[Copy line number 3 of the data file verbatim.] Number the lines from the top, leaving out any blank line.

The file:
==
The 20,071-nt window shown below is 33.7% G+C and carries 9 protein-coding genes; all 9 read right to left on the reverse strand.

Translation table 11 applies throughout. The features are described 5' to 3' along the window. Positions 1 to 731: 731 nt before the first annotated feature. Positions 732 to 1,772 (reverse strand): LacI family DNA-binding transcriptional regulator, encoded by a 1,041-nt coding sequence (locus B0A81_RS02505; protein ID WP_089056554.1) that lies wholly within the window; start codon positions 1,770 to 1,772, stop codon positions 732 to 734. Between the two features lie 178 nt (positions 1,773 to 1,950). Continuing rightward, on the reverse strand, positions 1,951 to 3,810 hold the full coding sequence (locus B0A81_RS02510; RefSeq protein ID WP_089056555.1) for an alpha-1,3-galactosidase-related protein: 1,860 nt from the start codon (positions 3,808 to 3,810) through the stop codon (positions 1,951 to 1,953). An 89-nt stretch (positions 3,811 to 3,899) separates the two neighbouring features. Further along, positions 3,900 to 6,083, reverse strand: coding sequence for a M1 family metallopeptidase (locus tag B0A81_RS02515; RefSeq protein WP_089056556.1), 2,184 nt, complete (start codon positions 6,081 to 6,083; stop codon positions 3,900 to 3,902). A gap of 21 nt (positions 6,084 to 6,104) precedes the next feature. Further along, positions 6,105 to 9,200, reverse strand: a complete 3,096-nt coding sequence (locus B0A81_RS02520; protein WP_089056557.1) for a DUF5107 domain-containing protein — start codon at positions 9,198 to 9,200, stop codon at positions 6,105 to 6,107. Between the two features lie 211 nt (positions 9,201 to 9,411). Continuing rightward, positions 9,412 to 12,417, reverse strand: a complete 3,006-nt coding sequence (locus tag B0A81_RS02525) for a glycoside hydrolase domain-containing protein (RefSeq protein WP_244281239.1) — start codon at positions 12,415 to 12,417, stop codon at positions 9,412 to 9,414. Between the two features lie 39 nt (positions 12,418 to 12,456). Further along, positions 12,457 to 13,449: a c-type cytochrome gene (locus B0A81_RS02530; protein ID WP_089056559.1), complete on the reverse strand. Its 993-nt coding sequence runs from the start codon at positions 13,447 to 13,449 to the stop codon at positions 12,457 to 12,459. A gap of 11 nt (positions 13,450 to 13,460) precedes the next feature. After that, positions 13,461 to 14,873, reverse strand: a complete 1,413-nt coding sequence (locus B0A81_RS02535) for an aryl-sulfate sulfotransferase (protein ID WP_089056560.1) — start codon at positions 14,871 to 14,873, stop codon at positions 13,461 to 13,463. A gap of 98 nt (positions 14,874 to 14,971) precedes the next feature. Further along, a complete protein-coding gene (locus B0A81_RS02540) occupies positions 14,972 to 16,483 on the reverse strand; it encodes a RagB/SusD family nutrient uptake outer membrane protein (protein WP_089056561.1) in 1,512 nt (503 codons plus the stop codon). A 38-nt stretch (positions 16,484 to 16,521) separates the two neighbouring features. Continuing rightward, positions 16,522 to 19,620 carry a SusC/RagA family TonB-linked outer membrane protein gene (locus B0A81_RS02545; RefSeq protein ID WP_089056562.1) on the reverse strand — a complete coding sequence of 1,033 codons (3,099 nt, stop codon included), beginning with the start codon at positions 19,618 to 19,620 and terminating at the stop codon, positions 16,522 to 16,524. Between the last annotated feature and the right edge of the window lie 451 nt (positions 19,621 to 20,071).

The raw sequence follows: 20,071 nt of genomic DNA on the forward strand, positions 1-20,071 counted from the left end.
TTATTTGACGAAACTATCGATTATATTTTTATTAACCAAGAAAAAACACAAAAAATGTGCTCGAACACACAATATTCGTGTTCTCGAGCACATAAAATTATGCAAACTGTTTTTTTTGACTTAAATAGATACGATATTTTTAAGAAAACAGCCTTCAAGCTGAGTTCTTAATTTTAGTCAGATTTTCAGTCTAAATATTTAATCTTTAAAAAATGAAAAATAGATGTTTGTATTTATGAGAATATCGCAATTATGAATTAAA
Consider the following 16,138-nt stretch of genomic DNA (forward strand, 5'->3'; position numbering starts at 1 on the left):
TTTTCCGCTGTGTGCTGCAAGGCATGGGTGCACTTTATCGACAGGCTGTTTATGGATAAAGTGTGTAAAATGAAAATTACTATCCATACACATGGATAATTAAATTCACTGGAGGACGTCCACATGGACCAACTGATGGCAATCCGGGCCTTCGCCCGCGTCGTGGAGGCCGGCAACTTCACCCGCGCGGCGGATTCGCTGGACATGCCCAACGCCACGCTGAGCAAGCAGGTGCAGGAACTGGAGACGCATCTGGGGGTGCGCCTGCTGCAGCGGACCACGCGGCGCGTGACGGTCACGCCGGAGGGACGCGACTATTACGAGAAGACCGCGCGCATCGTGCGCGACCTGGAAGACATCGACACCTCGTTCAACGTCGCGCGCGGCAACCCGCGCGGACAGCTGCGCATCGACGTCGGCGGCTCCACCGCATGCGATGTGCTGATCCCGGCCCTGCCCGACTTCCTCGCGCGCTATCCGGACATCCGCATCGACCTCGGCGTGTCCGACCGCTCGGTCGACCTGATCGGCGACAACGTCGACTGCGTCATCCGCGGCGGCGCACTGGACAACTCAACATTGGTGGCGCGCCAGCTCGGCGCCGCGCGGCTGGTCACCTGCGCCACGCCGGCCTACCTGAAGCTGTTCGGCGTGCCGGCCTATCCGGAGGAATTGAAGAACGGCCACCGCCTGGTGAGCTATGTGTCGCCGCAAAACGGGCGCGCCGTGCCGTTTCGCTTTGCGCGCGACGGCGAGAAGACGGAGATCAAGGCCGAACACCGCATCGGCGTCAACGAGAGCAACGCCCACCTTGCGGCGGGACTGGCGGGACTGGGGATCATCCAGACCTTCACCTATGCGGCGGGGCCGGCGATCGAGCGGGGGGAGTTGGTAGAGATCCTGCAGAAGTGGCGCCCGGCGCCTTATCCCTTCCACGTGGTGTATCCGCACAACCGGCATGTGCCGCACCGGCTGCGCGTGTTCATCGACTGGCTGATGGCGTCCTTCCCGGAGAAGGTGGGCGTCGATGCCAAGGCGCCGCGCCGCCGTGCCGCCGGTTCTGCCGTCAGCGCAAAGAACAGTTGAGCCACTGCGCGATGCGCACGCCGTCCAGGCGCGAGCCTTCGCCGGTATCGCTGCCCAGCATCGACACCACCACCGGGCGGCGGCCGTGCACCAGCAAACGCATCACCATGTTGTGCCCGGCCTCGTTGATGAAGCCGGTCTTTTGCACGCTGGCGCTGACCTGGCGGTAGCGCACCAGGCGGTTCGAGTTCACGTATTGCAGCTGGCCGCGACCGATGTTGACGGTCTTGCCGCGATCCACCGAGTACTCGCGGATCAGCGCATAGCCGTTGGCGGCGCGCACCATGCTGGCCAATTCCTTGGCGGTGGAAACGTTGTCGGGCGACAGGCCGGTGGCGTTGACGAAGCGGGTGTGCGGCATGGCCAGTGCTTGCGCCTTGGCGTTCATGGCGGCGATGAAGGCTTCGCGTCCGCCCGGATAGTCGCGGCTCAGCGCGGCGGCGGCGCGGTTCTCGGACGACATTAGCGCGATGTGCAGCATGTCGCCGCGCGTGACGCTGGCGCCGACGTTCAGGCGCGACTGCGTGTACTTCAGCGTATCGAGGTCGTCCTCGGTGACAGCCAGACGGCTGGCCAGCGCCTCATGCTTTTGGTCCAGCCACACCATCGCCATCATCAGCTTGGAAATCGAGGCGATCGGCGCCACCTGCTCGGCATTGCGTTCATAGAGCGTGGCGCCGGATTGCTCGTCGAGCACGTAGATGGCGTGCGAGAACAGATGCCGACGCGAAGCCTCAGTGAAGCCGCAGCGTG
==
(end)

The raw sequence follows: 20,071 nt of genomic DNA on the forward strand, positions 1-20,071 counted from the left end.